Wednesday, July 14, 2010

2010 Reading List

I am travelling for a period, and finally getting time to look through the diary, check the emails, look over the lists, sort out my paper life! As it happens, with the invention of the iphone and built in camera, I have used the camera to take snapshots of books I want to read. In the last week, in various bookstores (Vermont has 55 wonderful used bookstores, and LOTS of libraries which are having summer book sales - and yes I am shipping books home out of the luggage) I have photographed a number of books: the list looks like this:
Julie Orringer The Invisible bridge
Georgette Heyer Duplicate death
Where the wild things are
Tinkers Paul Harding
AMS Double Comfort Safari Club
J. Maarten Troost Lost on Planet China
Eva Rice The lost art of keeping secrets
John McPhee Giving good weight
Archer Mayor Price of Malice
Rusty Dewees Scrawlins
Images of America, Caledonia county VT
Marina Fiorato The Botticelli secret
Juliet Gael Romancing Miss Bronte
Tana French Faithful Place

Yes I have read a couple of these years ago, but revisiting is also fun, sometimes in a different format (dvd or audio). Sometimes it is the republication cover that attracts attention and reminds you what a wonderful book that was. Or reminds you of where you were when you read it.

That plus another list, means I have alot to catch up on! But I have actually read a few books lately, and listened to a couple more travelling the back roads of Vermont. I am typing this in the Stowe Public Library, where I was a patron 25 years ago. I read through their entire collection of books on tape (and it was cassette tape then!) during my commute to Burlington, or to Huntington (Camel's Hump research site). This was where I learned to listen to children's books on tapes and can still recite some of the wonderful lines by incredible voices (and people!). And here I listened to hours of poetry, especially Robert Frost and Emily Dickinson, as well as radio programmes, that connected me again with my parents "the shadow knows!". This is a wonderful library, and community, and state. Tomorrow I head to Montpelier for two of my favourite bookstores: Rivendell and Bear Pond Books. With a couple of PO mailing boxes in hand.... ;-)

Tuesday, July 13, 2010

Taking Liberties, Diana Norman

I am trying to read all of her novels - just hard to find them.
This was published 2003? the ppbk edition I had anyway. (She is also the author of the Mistress of Death series which I love). She is a journalist, now novelist because she loves historical detail. Reviews of all her books are excellent. There is so much detail, you can reread these books. There are nuances and great detail, but galloping reads as well.
My heart broke for the woman in this story - married at 18 within the aristocratic England; incredible descriptions of family, duty, life. She never forgave her parents for her marriage yet accepted her duty. The arrival of her son was her deepest joy and worst hurt as her husband removed all joy and and beat out all happiness. But she finds herself free at 39 with his death. Only to have her son and his wife cripple her (financially) - and yet she gives her son what he needs, clinging to his wife for support and affection. BUT she escapes by 'visits' - and the arrival of a letter that awakens the dream of the only happy time in her life when she was 13/14.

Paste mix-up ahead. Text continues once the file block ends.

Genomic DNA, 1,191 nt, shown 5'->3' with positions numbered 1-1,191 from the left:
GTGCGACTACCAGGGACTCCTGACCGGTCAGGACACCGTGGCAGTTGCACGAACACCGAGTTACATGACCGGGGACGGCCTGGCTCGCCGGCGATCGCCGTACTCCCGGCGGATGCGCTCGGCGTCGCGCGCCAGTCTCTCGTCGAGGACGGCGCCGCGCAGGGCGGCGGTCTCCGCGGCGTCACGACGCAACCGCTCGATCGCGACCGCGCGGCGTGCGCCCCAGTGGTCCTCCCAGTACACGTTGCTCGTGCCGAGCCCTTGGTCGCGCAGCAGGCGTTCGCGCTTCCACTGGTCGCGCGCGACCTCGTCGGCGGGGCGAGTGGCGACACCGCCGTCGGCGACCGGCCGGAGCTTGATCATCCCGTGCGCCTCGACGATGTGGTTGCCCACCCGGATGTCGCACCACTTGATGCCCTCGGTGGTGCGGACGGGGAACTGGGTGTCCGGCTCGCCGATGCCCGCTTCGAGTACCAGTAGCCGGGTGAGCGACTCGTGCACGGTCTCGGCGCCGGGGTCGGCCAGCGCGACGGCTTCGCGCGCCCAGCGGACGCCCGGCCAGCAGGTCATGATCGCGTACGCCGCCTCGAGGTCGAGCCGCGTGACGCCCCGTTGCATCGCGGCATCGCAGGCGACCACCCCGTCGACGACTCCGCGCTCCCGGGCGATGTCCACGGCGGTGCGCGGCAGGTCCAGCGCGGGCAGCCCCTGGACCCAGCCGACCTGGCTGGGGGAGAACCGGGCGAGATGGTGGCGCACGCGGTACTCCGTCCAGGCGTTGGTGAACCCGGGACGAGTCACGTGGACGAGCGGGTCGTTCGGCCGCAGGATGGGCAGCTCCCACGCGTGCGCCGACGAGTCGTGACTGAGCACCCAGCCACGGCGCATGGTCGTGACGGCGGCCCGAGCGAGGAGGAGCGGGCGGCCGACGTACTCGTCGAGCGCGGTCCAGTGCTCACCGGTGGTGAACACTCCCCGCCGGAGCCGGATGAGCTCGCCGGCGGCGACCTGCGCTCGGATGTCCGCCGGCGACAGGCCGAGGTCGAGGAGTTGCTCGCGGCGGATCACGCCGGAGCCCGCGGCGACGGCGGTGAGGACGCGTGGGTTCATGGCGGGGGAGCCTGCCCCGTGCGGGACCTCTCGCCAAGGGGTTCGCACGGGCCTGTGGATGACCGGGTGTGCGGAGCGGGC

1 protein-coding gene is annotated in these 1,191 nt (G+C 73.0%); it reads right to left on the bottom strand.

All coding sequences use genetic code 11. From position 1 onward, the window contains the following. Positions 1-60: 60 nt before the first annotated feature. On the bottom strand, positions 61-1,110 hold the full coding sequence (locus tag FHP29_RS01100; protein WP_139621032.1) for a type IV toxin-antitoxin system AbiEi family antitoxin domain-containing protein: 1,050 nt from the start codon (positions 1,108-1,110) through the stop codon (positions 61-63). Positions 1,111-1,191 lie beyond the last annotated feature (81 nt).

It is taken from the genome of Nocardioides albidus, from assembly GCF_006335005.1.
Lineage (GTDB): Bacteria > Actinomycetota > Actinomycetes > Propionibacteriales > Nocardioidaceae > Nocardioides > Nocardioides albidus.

Then comes the crusade to save the 'boy', to help a friend, to have an adventure and 'live'. She falls in love, what a magical relationship that is. What astounding characters/people. (a slave is given his freedom, and gives it back to save the cause - prisoner exchange. the second woman Makepeace - so very different, so alike and the tale that combines the two lives, making a social history). Profound on so many levels.

Sunday, July 11, 2010

City of Light by Lauren Belfer

City of Light by Lauren Belfer was published in 1999 - and I am sorry I missed it!! this was a tremendous book. Factually historical, wonderful romance tale, interesting plot, mystery and story, excellent writing for a great read. Takes place in Buffalo NY in the early 1900s, you will feel right at home after reading Devil in the White City. Some similarities, but much more intricate story, much more academic. This does involve academic life, but also the electrifying of cities and houses (and businesses). The revelations and secrets were fairly obvious to me, but the facts on Niagara falls, electricity, girls schools, power struggles in class, society and between male/female is ever present. I read this one because I had heard of her newest book, which wasn't available from the library yet.
So why is this a Celtic read?? The opening, and closing will grab you.
"I am lucky: I know what people say about me. To some I am a bluestocking: a woman too intellectual to find a husband. To others I am an old maid, though I do not consider myself old and I am no maiden." "Self knowledge as the greeks might say, the only knowledge worth having." Louisa Barrett 1909.
I will be looking for her latest fiction, to be sure. (A Fierce Radiance, 2010)